Viking in fishing rights battle
Court ruling puts on ice Department of Agriculture, Forestry and Fisheries’ latest allocations
VIKING Inshore Fishing has won the first round of a battle against the Department of Agriculture, Forestry and Fisheries following a Cape High Court ruling in favour of its interdict against new fishing rights.
Viking Fishing earlier claimed by granting the rights to new entrants it would lead to job losses in its operations as the company’s quota would be cut by 60 percent.
Inshore hake trawling will be suspended until the review application is heard on February 6.
The ruling puts on ice the department’s latest allocation of fishing rights and quantum in the hake inshore trawl and sole fishery sector as it seeks to implement its affirmative action transformation criteria.
Judge Lee Bozalek ruled last week that Viking Fishing had established a prima facie case that the rights allocations were “unlawful, irrational and procedurally unfair” and that the company had a reasonable prospect of success on appeal and in review proceedings.
Tim Reddell, a Viking Fishing representative, said: “A 60 percent cut in our quota will devastate our business and see us lay-up three or four vessels – leaving their skippers and fishing crews without work − and in due course close down our hake and sole handling, packing and processing factory in Mossel Bay.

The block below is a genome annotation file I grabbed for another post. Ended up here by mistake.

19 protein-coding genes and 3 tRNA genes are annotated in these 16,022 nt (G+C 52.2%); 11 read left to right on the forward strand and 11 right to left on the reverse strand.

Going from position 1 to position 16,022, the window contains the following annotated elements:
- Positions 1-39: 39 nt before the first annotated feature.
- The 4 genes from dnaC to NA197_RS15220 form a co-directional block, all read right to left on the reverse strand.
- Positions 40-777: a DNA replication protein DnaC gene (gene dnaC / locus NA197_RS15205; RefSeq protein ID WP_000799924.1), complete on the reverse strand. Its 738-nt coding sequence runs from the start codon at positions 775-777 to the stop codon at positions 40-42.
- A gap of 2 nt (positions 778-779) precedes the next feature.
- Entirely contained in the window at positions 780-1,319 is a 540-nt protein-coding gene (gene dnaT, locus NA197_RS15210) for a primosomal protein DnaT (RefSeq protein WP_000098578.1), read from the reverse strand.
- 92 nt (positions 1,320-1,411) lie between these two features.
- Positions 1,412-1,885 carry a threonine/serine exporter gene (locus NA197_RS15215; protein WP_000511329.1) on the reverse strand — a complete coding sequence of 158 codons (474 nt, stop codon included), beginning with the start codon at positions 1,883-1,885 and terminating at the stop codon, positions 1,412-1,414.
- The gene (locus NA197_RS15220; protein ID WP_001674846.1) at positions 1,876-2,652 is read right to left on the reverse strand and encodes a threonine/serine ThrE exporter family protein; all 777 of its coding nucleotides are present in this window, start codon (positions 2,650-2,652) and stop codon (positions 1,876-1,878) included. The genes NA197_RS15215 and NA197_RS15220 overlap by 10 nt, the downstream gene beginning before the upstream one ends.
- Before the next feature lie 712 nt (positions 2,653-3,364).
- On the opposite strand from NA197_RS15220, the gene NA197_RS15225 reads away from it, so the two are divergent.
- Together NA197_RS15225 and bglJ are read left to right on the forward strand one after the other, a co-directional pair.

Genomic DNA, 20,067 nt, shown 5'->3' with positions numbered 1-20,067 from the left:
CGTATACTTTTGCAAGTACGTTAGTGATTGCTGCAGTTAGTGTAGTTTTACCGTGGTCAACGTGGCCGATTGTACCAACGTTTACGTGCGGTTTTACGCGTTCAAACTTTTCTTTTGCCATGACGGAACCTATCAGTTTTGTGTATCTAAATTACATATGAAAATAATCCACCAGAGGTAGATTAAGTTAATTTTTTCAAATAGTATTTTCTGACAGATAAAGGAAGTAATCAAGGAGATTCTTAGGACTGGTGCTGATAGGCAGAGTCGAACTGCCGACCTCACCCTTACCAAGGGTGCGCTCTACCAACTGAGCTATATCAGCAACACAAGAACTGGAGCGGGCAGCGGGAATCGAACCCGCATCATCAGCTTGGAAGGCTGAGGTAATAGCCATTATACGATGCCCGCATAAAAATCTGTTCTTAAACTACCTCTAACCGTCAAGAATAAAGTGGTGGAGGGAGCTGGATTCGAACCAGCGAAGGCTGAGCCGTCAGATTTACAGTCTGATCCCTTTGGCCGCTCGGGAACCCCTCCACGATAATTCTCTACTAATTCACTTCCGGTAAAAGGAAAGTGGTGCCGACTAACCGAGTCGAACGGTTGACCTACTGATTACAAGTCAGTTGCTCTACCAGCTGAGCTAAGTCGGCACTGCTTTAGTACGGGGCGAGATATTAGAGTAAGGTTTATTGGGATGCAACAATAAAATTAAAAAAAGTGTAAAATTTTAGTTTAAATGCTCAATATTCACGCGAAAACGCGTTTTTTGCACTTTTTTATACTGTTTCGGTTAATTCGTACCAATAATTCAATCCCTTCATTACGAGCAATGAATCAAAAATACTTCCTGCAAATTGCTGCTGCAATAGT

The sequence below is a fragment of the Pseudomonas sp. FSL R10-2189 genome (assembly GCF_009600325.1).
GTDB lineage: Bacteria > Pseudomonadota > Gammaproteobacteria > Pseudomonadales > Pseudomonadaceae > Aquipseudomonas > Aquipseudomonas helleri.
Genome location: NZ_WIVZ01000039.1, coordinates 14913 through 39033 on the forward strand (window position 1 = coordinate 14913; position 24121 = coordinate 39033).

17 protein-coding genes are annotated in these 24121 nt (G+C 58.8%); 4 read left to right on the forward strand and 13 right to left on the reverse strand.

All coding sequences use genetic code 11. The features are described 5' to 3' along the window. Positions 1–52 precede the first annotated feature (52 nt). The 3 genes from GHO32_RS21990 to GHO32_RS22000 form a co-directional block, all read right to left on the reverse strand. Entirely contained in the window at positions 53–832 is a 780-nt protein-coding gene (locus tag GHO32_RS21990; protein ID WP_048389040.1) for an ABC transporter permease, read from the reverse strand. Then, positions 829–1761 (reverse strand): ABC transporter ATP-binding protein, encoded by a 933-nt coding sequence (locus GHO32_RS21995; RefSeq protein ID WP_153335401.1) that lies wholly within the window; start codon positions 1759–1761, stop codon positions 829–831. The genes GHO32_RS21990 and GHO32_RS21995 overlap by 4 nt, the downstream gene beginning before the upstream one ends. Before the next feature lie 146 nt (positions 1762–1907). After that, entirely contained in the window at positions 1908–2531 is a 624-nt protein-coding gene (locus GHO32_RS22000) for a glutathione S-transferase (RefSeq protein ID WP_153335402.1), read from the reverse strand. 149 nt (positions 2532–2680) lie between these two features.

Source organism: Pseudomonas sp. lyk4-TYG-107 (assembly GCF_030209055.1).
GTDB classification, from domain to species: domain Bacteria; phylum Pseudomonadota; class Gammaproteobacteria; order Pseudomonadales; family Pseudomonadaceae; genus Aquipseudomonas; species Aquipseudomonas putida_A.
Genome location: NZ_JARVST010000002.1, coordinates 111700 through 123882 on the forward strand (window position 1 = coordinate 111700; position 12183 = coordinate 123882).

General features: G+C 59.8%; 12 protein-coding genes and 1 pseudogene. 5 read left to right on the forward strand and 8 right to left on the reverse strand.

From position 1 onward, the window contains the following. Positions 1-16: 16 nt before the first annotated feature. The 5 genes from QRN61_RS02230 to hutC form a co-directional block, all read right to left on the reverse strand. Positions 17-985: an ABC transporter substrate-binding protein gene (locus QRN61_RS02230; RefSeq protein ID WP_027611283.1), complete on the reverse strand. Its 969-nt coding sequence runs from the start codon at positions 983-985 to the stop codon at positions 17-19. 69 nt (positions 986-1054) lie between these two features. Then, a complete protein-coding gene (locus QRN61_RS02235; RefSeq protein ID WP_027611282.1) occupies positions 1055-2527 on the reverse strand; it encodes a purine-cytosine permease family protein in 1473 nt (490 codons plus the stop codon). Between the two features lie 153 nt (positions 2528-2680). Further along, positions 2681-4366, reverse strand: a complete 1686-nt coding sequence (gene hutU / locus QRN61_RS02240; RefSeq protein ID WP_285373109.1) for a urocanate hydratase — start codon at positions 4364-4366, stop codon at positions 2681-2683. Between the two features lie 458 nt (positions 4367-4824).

“This would destroy the employment opportunities we have created over many years. We decided we couldn’t do that to our people.”
Viking Inshore Fishing was among the 27 fishing companies that have been affected by the new fishing permits.
According to IOL, Vikings’ court papers indicated its black ownership numbers were at 33.2 percent, resulting in allocation reduction which was then given to new entrants that met the transformation criteria.
The company also said 179 employees were in danger of losing their jobs should the quota cut go ahead.
Reddell said the court acknowledged that the quota cut would have caused irreparable harm to their business.
“We are of the view that cutting the quotas of existing right-holders, particularly those that have built up fishing fleets, processing infrastructure and marketing networks over several decades in favour of irrationally promoting new entrants will destroy value, as opposed to creating opportunities in the fishing industry. Many scarce jobs, as well as food security and economic benefits will be lost,” he said.
Speaking in a press conference on Friday after the ruling, Minister of Agriculture, Forestry and Fisheries Senzeni Zokwana said the interdict was unlawful and undermined his authority.
Zokwana said there were internal appeal processes that fishing companies could follow if they were unhappy with the quota allocation.
“The court disregarded that there is an internal remedy process. Instead of following the internal appeals procedure through my office, Viking Fishing ran to court,” said Zokwana.
Many scarce jobs, as well as food security and economic benefits will be lost.
A court order halting fishing in the inshore trawl fishery is necessary to save jobs, says Viking Inshore Fishing.
Viking Inshore Fishing claims that granting of the rights to new entrants will lead to job losses in its operations as the company’s quota will be cut by 60 percent.